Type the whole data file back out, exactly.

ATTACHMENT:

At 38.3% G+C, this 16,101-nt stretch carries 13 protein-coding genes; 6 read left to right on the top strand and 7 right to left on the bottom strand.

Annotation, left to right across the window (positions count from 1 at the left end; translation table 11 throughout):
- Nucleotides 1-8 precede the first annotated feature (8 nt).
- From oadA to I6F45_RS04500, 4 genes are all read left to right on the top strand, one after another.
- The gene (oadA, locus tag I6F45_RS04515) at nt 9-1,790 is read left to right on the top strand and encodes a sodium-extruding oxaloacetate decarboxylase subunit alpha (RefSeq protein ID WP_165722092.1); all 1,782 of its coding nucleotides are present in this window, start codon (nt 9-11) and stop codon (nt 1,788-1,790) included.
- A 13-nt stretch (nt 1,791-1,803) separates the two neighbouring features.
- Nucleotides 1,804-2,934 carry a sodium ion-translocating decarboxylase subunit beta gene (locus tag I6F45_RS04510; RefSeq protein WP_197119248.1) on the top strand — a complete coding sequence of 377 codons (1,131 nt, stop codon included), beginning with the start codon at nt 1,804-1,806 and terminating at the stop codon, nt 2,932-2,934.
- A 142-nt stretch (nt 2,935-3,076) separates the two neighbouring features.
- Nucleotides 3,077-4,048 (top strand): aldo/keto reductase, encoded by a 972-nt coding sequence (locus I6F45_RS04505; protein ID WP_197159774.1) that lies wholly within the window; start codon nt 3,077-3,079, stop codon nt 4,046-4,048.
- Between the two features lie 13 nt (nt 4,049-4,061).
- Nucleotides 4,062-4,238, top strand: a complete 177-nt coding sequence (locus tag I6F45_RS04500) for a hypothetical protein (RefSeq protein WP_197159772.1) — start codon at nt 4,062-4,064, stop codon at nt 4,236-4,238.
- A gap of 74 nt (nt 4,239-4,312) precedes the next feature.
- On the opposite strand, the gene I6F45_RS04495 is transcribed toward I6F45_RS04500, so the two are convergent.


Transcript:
At 38.3% G+C, this 16,101-nt stretch carries 13 protein-coding genes; 6 read left to right on the top strand and 7 right to left on the bottom strand.

Annotation, left to right across the window (positions count from 1 at the left end; translation table 11 throughout):
- Nucleotides 1-8 precede the first annotated feature (8 nt).
- From oadA to I6F45_RS04500, 4 genes are all read left to right on the top strand, one after another.
- The gene (oadA, locus tag I6F45_RS04515) at nt 9-1,790 is read left to right on the top strand and encodes a sodium-extruding oxaloacetate decarboxylase subunit alpha (RefSeq protein ID WP_165722092.1); all 1,782 of its coding nucleotides are present in this window, start codon (nt 9-11) and stop codon (nt 1,788-1,790) included.
- A 13-nt stretch (nt 1,791-1,803) separates the two neighbouring features.
- Nucleotides 1,804-2,934 carry a sodium ion-translocating decarboxylase subunit beta gene (locus tag I6F45_RS04510; RefSeq protein WP_197119248.1) on the top strand — a complete coding sequence of 377 codons (1,131 nt, stop codon included), beginning with the start codon at nt 1,804-1,806 and terminating at the stop codon, nt 2,932-2,934.
- A 142-nt stretch (nt 2,935-3,076) separates the two neighbouring features.
- Nucleotides 3,077-4,048 (top strand): aldo/keto reductase, encoded by a 972-nt coding sequence (locus I6F45_RS04505; protein ID WP_197159774.1) that lies wholly within the window; start codon nt 3,077-3,079, stop codon nt 4,046-4,048.
- Between the two features lie 13 nt (nt 4,049-4,061).
- Nucleotides 4,062-4,238, top strand: a complete 177-nt coding sequence (locus tag I6F45_RS04500) for a hypothetical protein (RefSeq protein WP_197159772.1) — start codon at nt 4,062-4,064, stop codon at nt 4,236-4,238.
- A gap of 74 nt (nt 4,239-4,312) precedes the next feature.
- On the opposite strand, the gene I6F45_RS04495 is transcribed toward I6F45_RS04500, so the two are convergent.